first_imgBy Tim Morris |Even before Troy Hill followed his brother Brian to Christian Brothers Academy, they had talked about going to the Nike Cross Nationals together.And now, it is no longer talk. On Nov. 25 in Wappingers Falls, New York, the Hill brothers helped CBA, competing as Brothers XC Club, qualify for the Dec. 2 Nationals in Portland, Oregon, after finishing second at the Nike Cross Nationals Northeast Regional at Bowdoin Park.The Colts were second to Connecticut’s Xavier Distance, 112-123, in the Boys Championship race. Only two teams from the Regional advanced to the nationals.“That’s (Nike Nationals) been the goal,” said Brian, a senior. “It’s special to have a brother to go with. It’s definitely big.”Troy, a sophomore, noted the Hill brothers take their running very serious and going to the nationals together is a product of that dedication. Troy also noted his brother is the poster boy for serious runners.“It’s great to be going to the nationals together,” Troy said. “He’s (Brian) such a hard-working person and he’s been a great leader on the team.”Troy said that without his brother he wouldn’t be the runner he’s become.“I am where I am today because of him,” he remarked.For his part, Brian admires his younger brother’s drive.“He’s very self-motivated,” the older Hill pointed out.It was Brian, as he has all year, who led CBA at the Regional. He finished in eighth place overall and seventh for team scoring covering the 5K layout in 16:23.7. With that eighth place, he earned Second Team All-Northeast East honors.Completing CBA’s scoring were: Luke Reid (16:39.5), Tim McInerney (16:45.0), Ryan Miele (17:02.3) and Troy Hill (17:06.2). In team scoring they were 11-19-40-46.Brian Hill noted that while the Colts were disappointed in not repeating as Regional champions, he added that “ultimately the Regional is a qualifier” and that’s what CBA did, qualify for the Nike Cross Nationals.This is the ninth straight year that the Colts have qualified for the Nationals. The Colts won it all back in 2011 and finished second in 2013. They were seventh last fall.Brian Hill said having been there before is plus. He noted that there are many distractions that can take a team’s mind off the race itself. First time participants don’t’ always handle different distractions well.“Experience is definitely an advantage,” said Brian.While she isn’t going to Portland, Middletown South’s Maddie Brand nevertheless had a “great time” at the Regional. The Eagle senior finished seventh in the Girls Championship race earning First Team All-Northeast Regional recognition for her effort (19:04.5).“I’m really, really happy with my race,” she said. “I’m so thrilled with how my senior season ended.“I was disappointed in how I ran at the Meet of Champions and that’s not the way I wanted to end it (season). I wanted to make my last race great,” she added.Brand had never run the Bowdoin Park course before and believed it ended up helping her. “I thought it kind of helped me not knowing what to expect,” she explained.What Brand quickly learned was the narrowness of the course making it difficult to pass runners. At two miles, Brand found herself in 13th place and proceeded to “start picking people off.”She finished strong moving up to seventh place making the Regional First Team.Brand wasn’t just happy for herself. “The team did awesome finishing in 10th place,” she pointed out. “We started the season with the goal of finishing in the top 10 in the state and we ended up finishing 10th in the Northeast.” South ultimately finished fourth at the Meet of Champions.Brand pointed out that the Eagles, competing as Middletown South XC, took a relaxed approach to the race and it paid off. “We didn’t put pressure on ourselves,” she said. “We wanted to go out and have fun and enjoy our last race together.”Kathleen Shay, a junior, and South’s number two harrier, finished 26th overall helping the Eagles to their 10th place (277).Red Bank Regional’s Charlotte Cochrane is another senior who finished her scholastic career in style. She finished 29th (19:51.7) one week after joining Brand on the medal podium at the Meet of Champions.Red Bank Catholic, which competed as Runners High Racing Club, ended its season on a high finishing eighth (259). Maddy Kopec (20:11.4) and Bridget Byrne (20:25.2) led the Caseys taking 22-31 in team scoring.Colts Neck, the Group 3 state champions, hoping to be among the Region’s best teams, had to run without their top runner, Colleen Megerle, who was ill. Delia Russo led the Cougars, who were 22nd (484) in 33rd (20:26.4).This article was first published in the Nov. 30. -Dec. 7, 2017 print edition of The Two River Times.last_img read more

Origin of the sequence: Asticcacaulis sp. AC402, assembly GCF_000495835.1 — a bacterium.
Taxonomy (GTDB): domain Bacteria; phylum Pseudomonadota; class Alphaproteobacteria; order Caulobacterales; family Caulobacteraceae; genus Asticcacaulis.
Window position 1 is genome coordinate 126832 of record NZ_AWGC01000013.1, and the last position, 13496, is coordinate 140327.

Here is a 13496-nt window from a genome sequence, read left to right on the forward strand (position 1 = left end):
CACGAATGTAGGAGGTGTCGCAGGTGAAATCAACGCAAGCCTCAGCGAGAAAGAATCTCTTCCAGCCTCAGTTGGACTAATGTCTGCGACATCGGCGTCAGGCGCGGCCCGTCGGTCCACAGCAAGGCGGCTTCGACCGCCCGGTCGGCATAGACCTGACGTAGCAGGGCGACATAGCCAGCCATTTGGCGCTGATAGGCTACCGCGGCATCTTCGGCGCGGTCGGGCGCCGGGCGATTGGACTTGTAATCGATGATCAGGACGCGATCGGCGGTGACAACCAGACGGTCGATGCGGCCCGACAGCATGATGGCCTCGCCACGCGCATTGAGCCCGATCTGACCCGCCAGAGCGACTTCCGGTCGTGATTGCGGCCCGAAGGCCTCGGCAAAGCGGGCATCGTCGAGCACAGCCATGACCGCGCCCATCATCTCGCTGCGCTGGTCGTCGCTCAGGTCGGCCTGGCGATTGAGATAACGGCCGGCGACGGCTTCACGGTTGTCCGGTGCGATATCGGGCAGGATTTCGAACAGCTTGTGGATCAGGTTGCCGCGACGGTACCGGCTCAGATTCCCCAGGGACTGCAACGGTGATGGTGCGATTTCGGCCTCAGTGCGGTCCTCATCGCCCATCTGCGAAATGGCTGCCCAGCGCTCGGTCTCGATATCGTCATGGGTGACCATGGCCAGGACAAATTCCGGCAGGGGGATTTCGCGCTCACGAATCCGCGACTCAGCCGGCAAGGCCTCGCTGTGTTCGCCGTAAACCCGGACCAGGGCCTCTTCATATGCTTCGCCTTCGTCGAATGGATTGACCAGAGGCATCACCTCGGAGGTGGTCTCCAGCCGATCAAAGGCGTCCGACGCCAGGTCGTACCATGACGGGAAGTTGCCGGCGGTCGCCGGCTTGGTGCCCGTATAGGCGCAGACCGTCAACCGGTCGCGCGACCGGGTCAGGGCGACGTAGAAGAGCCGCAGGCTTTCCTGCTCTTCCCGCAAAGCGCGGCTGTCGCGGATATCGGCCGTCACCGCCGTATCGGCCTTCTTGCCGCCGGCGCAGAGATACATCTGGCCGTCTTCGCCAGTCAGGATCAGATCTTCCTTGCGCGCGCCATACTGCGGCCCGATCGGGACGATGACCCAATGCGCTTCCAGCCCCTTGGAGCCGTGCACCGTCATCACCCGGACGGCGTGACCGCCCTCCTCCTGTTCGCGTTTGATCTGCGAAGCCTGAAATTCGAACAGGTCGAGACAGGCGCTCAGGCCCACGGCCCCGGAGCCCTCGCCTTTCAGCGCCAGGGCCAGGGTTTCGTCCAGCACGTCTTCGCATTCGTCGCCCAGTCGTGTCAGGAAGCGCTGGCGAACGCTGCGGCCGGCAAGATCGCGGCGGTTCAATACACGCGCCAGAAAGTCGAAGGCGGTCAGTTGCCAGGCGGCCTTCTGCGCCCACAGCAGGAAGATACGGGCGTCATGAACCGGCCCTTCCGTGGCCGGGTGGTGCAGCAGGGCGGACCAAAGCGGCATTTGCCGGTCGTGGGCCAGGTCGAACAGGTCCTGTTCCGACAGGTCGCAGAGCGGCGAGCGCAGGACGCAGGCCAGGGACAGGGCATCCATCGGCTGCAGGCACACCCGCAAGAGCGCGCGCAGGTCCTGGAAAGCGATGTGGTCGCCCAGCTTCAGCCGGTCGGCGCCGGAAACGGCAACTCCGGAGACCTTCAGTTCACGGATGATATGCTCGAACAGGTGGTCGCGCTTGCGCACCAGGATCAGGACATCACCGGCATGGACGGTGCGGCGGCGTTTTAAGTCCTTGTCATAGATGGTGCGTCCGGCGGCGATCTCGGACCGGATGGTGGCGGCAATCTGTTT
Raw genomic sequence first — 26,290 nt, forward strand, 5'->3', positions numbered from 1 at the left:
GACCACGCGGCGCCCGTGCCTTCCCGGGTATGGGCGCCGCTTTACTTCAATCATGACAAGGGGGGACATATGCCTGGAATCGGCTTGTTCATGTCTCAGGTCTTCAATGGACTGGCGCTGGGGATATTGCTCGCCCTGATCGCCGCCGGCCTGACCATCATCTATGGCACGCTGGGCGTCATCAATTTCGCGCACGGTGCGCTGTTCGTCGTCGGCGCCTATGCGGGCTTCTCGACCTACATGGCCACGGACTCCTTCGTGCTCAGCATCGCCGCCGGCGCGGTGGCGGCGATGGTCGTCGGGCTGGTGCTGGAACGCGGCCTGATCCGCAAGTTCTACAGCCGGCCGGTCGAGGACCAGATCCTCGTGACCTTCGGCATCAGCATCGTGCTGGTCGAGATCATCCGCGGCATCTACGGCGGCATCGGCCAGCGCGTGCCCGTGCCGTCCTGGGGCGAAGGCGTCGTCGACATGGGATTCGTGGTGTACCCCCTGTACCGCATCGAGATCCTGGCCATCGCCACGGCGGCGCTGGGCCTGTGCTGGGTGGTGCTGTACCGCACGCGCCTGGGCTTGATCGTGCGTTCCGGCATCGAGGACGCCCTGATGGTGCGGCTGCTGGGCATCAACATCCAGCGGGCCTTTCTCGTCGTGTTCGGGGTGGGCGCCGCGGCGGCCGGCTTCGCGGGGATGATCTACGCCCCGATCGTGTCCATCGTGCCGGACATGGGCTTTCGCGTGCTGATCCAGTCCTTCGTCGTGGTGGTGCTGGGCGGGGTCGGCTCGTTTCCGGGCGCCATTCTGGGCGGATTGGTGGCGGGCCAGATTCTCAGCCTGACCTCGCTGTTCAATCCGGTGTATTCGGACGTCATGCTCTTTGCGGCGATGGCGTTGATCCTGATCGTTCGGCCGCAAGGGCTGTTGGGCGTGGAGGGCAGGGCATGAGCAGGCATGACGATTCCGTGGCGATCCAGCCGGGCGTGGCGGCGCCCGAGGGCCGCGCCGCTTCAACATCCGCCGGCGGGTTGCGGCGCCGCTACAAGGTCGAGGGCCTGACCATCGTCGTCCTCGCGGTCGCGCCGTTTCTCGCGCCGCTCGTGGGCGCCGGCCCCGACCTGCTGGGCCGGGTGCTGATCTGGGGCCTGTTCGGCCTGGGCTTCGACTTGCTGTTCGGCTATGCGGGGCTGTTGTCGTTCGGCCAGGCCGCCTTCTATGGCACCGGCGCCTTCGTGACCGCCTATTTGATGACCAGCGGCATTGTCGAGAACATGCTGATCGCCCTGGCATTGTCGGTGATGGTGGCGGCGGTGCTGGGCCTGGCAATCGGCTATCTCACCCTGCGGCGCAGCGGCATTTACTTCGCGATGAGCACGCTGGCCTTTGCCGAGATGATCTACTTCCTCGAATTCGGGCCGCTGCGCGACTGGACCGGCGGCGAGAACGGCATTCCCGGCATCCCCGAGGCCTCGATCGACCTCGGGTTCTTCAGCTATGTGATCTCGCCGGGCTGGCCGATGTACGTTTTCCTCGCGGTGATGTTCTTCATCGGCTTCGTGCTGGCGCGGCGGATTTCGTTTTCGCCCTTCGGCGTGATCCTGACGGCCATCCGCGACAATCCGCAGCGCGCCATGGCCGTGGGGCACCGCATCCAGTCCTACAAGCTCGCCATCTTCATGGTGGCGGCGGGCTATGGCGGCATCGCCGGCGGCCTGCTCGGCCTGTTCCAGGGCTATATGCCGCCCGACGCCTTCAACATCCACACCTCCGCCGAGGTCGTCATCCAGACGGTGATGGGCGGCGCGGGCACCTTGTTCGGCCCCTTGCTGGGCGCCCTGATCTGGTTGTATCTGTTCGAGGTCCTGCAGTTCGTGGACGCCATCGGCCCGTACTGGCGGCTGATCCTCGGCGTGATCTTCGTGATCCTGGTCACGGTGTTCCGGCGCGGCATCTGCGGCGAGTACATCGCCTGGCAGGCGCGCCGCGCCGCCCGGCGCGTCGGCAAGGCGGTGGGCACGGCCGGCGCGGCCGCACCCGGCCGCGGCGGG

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Mallard’s Team of the Week — Selkirk College Saints BCIHL Champs

first_imgFrom 1976 to 1983 the Montreal Canadiens and New York Islanders dominated the National Hockey League, each winning the Stanley Cup four consecutive times.The Selkirk Saints Men’s Hockey Club added to their dynasty Saturday night in Castlegar, but sweep the Trinity Western Spartans 2-0 in the best-of-three series to capture the BC Intercollegiate Hockey League title for the fourth straight time.The Saints, which started this winning streak in 2013, posted wins of 5-1 Friday and 2-1 Saturday to clinch the title.Mallard’s Source for sports would like to add to the latest accomplishment by naming the squad Team of the Week.Members of the Saints were all smiles during the team photo taken before leaving the ice after Saturday’s game.last_img read more

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Southland ESPN3 Game of the Week Features UNO, Nicholls

first_imgFRISCO, Texas – The Southland ESPN3 Game of the Week features a doubleheader between the New Orleans and Nichollls basketball teams. Coverage begins with the Privateers-Colonels women’s matchup at 4 o’clock, followed by the men’s battle at 6:30.  New Orleans at Nicholls / Saturday / ESPN3Women’s Basketball: 4 pm CTMen’s Basketball: 6:30 pm CTLive Stream:Women – http://sland.social/UNONICHWMen – http://sland.social/UNONICHMWatchESPN and ESPN appsTalent:David Saltzman, play-by-playJordy Hultberg, analyst NOTE: For links to additional streams, including school productions, visit the Southland scoreboard page.last_img read more